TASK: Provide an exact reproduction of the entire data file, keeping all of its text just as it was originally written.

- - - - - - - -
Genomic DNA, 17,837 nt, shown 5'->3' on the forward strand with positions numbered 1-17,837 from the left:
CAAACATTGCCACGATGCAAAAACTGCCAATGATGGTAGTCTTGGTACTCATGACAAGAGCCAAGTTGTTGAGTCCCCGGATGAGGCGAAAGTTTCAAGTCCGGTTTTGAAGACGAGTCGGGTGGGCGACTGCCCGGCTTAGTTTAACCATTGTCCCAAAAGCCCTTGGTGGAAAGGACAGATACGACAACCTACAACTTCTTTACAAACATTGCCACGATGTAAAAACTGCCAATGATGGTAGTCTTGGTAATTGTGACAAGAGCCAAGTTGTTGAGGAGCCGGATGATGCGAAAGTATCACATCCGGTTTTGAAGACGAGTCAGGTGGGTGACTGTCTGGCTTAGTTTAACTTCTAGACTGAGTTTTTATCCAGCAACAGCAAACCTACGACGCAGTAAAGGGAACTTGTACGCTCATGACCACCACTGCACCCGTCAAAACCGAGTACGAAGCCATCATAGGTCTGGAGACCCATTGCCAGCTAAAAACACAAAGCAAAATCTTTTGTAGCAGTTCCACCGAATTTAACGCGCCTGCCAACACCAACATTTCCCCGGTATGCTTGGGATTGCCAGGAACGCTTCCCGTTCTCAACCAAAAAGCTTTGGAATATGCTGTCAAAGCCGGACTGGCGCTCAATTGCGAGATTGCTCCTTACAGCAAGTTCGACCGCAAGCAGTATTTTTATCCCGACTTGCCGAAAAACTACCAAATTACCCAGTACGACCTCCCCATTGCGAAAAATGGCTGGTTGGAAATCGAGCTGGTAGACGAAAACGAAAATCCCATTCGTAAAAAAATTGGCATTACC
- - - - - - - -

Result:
Genomic DNA, 17,837 nt, shown 5'->3' on the forward strand with positions numbered 1-17,837 from the left:
CAAACATTGCCACGATGCAAAAACTGCCAATGATGGTAGTCTTGGTACTCATGACAAGAGCCAAGTTGTTGAGTCCCCGGATGAGGCGAAAGTTTCAAGTCCGGTTTTGAAGACGAGTCGGGTGGGCGACTGCCCGGCTTAGTTTAACCATTGTCCCAAAAGCCCTTGGTGGAAAGGACAGATACGACAACCTACAACTTCTTTACAAACATTGCCACGATGTAAAAACTGCCAATGATGGTAGTCTTGGTAATTGTGACAAGAGCCAAGTTGTTGAGGAGCCGGATGATGCGAAAGTATCACATCCGGTTTTGAAGACGAGTCAGGTGGGTGACTGTCTGGCTTAGTTTAACTTCTAGACTGAGTTTTTATCCAGCAACAGCAAACCTACGACGCAGTAAAGGGAACTTGTACGCTCATGACCACCACTGCACCCGTCAAAACCGAGTACGAAGCCATCATAGGTCTGGAGACCCATTGCCAGCTAAAAACACAAAGCAAAATCTTTTGTAGCAGTTCCACCGAATTTAACGCGCCTGCCAACACCAACATTTCCCCGGTATGCTTGGGATTGCCAGGAACGCTTCCCGTTCTCAACCAAAAAGCTTTGGAATATGCTGTCAAAGCCGGACTGGCGCTCAATTGCGAGATTGCTCCTTACAGCAAGTTCGACCGCAAGCAGTATTTTTATCCCGACTTGCCGAAAAACTACCAAATTACCCAGTACGACCTCCCCATTGCGAAAAATGGCTGGTTGGAAATCGAGCTGGTAGACGAAAACGAAAATCCCATTCGTAAAAAAATTGGCATTACC